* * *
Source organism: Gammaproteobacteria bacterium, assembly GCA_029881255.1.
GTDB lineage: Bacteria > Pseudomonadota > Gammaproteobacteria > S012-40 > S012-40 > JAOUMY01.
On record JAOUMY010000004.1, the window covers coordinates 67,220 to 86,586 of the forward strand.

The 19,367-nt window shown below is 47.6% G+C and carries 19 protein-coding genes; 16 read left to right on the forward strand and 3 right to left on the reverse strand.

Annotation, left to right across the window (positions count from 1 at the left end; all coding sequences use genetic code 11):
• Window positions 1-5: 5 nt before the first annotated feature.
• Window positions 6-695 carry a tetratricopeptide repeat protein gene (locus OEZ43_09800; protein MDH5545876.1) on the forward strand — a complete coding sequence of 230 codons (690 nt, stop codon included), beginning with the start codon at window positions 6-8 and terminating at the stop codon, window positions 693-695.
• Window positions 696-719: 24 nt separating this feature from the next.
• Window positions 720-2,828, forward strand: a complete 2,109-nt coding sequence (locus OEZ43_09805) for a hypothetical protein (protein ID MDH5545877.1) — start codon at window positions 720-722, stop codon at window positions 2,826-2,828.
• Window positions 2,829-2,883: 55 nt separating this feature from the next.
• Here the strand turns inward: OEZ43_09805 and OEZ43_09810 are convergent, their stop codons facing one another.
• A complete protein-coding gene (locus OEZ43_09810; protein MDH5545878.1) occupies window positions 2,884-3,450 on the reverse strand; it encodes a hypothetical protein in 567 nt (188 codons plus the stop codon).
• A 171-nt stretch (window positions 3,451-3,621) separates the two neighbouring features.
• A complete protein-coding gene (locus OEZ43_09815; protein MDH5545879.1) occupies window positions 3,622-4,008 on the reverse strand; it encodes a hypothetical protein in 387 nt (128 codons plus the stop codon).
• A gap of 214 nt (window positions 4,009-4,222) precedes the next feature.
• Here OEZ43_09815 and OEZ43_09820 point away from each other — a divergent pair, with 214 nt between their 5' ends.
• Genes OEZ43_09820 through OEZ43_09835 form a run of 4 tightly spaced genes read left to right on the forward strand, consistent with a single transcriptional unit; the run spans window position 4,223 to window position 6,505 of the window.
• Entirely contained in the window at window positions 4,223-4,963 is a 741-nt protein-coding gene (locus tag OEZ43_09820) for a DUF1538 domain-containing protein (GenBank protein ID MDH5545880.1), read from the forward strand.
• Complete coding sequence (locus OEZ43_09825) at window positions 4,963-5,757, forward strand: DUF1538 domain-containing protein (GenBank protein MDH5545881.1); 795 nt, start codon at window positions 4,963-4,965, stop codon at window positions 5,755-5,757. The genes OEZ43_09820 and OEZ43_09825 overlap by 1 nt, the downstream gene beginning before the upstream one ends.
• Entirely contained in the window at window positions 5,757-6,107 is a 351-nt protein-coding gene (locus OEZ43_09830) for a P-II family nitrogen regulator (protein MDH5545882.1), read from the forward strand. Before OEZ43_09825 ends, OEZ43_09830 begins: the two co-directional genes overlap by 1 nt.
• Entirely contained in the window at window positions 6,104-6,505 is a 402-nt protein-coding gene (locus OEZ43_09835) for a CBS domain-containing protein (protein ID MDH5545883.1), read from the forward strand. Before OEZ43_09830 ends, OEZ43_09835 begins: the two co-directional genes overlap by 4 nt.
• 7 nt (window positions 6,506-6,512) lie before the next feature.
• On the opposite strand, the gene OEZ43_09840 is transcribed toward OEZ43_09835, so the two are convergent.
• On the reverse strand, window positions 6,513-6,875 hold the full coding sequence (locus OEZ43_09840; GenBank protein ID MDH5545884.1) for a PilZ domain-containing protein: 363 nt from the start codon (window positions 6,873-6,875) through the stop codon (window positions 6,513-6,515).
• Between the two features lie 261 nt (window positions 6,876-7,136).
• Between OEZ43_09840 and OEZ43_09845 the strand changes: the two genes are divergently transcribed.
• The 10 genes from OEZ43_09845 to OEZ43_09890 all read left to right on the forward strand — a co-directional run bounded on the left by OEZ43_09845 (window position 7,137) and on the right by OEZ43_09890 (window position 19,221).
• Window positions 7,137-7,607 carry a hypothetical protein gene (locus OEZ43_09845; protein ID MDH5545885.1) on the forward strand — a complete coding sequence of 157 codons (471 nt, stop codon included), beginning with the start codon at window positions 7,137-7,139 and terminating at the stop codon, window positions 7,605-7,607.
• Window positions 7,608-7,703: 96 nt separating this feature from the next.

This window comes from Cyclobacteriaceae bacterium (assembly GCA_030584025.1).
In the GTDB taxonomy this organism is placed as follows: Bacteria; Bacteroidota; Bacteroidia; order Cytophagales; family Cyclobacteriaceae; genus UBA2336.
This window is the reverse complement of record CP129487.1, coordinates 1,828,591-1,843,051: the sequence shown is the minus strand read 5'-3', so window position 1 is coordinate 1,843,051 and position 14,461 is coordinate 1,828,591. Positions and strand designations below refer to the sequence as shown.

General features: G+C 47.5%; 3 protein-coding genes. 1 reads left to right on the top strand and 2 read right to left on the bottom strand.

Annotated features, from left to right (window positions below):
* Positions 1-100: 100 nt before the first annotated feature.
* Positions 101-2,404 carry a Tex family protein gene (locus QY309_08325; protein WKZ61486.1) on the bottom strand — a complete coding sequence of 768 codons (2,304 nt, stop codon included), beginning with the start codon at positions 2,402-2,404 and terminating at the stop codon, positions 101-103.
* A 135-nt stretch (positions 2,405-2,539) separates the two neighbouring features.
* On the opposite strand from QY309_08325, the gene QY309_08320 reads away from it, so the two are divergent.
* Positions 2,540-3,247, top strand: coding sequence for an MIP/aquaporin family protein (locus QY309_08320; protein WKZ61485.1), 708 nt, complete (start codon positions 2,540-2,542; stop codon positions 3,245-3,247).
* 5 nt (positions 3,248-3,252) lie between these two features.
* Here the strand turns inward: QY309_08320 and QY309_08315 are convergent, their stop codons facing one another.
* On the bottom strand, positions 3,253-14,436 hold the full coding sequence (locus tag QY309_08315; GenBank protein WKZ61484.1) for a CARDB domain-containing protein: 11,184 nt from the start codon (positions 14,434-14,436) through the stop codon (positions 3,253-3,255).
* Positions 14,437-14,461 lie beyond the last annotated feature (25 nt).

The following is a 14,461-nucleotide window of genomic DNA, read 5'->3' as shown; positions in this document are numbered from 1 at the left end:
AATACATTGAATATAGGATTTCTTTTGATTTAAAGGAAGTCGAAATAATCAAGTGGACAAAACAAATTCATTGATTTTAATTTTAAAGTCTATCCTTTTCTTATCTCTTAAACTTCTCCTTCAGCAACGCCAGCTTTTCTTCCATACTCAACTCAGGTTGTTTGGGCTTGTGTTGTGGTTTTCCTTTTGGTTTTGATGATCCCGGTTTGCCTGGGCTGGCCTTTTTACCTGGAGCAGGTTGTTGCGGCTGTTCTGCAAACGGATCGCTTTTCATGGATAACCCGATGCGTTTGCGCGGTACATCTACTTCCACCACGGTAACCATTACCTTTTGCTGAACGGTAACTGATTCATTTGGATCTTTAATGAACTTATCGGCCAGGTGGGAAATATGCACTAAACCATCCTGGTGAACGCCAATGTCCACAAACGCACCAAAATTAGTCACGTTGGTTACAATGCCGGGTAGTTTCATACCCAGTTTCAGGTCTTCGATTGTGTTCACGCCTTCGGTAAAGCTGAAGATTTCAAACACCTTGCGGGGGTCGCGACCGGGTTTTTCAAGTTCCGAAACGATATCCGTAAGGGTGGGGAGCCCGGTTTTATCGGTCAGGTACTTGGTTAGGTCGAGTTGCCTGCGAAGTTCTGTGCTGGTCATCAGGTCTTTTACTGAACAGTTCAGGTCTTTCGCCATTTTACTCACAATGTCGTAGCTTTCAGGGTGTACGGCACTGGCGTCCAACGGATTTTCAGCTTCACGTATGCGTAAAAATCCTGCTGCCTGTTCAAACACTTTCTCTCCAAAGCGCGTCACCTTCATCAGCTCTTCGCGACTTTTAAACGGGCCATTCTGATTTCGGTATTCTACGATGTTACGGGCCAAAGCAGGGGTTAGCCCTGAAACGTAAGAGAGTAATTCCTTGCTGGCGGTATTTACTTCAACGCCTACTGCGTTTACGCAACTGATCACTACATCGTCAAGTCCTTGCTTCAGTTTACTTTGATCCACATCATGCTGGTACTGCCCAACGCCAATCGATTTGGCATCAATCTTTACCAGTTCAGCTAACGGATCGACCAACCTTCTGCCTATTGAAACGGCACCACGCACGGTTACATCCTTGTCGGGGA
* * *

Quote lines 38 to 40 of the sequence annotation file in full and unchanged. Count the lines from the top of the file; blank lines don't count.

* On the opposite strand from QY309_08325, the gene QY309_08320 reads away from it, so the two are divergent.
* Positions 2,540-3,247, top strand: coding sequence for an MIP/aquaporin family protein (locus QY309_08320; protein WKZ61485.1), 708 nt, complete (start codon positions 2,540-2,542; stop codon positions 3,245-3,247).
* 5 nt (positions 3,248-3,252) lie between these two features.